Appeal from the Circuit Court for Baltimore County; Turnbull, J.
Brune, C. J., and Henderson, Prescott, Horney and Marbury, JJ. Marbury, J., delivered the opinion of the Court.
This is an appeal from a summary judgment granted appellee, Sidney Perman, in the amount of $6,209.33, with interest and costs of suit, against the appellant, Howard Cleaners of Baltimore, Inc., a Maryland corporation.
The question involved is whether summary judgment should have been granted to appellee who sued appellant for "stopping payment" on a check issued in part payment for the purchase of a laundry business, and upon condition that appellee would properly perform an employment contract with Arcade Laundry and Cleaning Co., Inc. (hereafter referred to as Arcade), which appellant claimed appellee had failed to do.
On November 17, 1960, Arcade purchased from Louis Goodman and Sidney Perman their laundry business for the total purchase price of $18,000. Sidney Perman thereupon entered into an employment agreement with Arcade (not a party to this litigation). Paragraph 9 of the agreement provided that "the said Sidney Perman does hereby covenant and agree with Arcade Laundry and Cleaning Co., Inc. that he will continue to operate the said existing business in a normal manner for a period of ninety (90) days from the date of settlement." On the date of settlement (November 17, 1960), the appellant, Howard Cleaners of Baltimore, Inc., issued its check as a loan to and at the request of Arcade, payable to the order of Louis Goodman and Sidney Perman for the sum of $6,209.33. This check was issued not only at the request of Arcade, but on the express condition agreed to by Arcade and Sidney Perman that Perman would continue to operate the business in a normal manner for Arcade for a period of ninety days, and further that the "share of the selling price distributable to Sidney Perman shall not be paid to him but shall be placed in escrow with Reuben Caplan, Attorney, until the end of said ninety day period. Upon performance
by Sidney Perman of this covenant, said sum of money shall be paid to Sidney Perman." The check was endorsed by both payees and then placed in escrow.
In his declaration and affidavit in support of his motion for summary judgment appellee alleged that he was at all times ready, willing, and able to continue to operate the business and in fact did so operate it until February 11, 1961, when his work was stopped by Arcade, through its president, Joseph R. Himmelstein; that Himmelstein was also president of the appellant, and both Arcade and the appellant operated their businesses upon the same premises; that after the expiration of said ninety day period, on February 15, 1961, the appellee having fully performed said agreement, the check, endorsed by Goodman and Perman, held by Reuben Caplan, attorney, was delivered to appellee, who deposited it in his bank, but the check was returned unpaid by the Equitable Trust Company and marked "Payment Stopped"; and that although demand has been made for the payment thereof payment has been refused, so that he has not been paid his share of the purchase money represented by the check.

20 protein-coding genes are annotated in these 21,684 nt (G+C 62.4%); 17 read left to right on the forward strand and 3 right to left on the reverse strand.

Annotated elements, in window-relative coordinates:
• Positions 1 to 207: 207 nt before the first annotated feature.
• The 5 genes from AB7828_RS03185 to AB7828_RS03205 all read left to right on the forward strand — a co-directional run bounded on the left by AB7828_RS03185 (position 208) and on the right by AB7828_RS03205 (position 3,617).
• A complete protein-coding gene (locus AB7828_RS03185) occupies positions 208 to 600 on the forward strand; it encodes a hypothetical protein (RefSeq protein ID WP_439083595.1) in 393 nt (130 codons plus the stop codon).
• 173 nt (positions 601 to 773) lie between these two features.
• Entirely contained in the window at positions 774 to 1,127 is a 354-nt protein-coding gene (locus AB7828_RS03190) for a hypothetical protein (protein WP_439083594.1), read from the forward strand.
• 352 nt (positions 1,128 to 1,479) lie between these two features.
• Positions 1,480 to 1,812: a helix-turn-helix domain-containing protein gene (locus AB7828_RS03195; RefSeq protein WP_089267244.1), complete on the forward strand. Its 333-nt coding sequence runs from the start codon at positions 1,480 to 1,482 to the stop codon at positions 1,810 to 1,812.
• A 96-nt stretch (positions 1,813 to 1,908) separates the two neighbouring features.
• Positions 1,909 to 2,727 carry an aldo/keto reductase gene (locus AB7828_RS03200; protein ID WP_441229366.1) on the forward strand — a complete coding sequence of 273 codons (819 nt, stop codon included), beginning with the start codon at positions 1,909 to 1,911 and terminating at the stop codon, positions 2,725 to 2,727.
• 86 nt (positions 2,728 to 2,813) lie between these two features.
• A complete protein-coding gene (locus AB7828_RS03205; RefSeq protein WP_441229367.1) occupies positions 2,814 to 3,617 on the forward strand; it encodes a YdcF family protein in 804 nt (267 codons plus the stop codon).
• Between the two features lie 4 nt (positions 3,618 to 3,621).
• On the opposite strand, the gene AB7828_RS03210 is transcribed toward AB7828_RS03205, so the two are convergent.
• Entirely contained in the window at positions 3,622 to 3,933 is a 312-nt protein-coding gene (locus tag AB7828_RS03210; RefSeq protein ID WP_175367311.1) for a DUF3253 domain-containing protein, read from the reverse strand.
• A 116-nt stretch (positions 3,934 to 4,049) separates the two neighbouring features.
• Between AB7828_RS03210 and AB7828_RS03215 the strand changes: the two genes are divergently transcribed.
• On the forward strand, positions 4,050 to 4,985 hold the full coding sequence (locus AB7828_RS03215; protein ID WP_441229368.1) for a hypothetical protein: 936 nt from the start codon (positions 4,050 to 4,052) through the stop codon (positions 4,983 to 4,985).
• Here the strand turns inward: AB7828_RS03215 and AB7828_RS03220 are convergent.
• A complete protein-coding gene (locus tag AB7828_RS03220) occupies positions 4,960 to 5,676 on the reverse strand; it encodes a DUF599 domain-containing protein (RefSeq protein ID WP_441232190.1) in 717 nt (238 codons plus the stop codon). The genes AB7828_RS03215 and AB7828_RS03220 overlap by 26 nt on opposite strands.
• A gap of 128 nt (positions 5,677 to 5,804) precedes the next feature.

The appellant, on the other hand, in his third plea to the declaration, and affidavit in support thereof, alleged that the appellee failed to conduct the business in a normal manner but did conduct it so as to reduce the weekly volume of business from $1,200.00 to $200.00 weekly, within a short period of time, in consequence of which Arcade suffered great loss and damage far in excess of the amount of said check, $6,209.33, for which damage and loss Arcade has instituted suit, and that appellee is indebted to Arcade for a sum in excess of the appellant's check, in consequence of which Arcade ordered the appellant to stop payment on its check.
At the hearing on the appellee's motion for summary judgment the trial judge correctly held that the appellant was not a party to the employment contract, but we think he was in error when he went on to reason that since this was true, under Maryland Rule 610 d.1, there was no genuine dispute as to any material fact so that the appellee was entitled to a judgment as a matter of law, and entered the summary judgment.
Although the appellant was not a party to the contract of employment, we think, as the lender to Arcade of the funds represented by the check, it was the agent of Arcade, the buyer of the business, when it issued the check placed in escrow with Caplan, and that appellant was also acting as Arcade's agent when it stopped payment on the check at the instruction of Arcade, due to the alleged breach by the appellee of the condition precedent to its delivery to Perman. As stated by Judge Prescott of this Court, in Ramsburg v. Sykes, 221 Md. 438, 158 A.2d 106:
"There can be little doubt that whether or not an agency in fact has been created is to be determined by the relations of the parties as they exist under agreements or acts, and the ultimate question is one of intention. American Casualty Co. v. Ricas, 179 Md. 627, 631, 22 A.2d 484. See also 2 Am. Jur. Agency, Sec. 24; Restatement, ...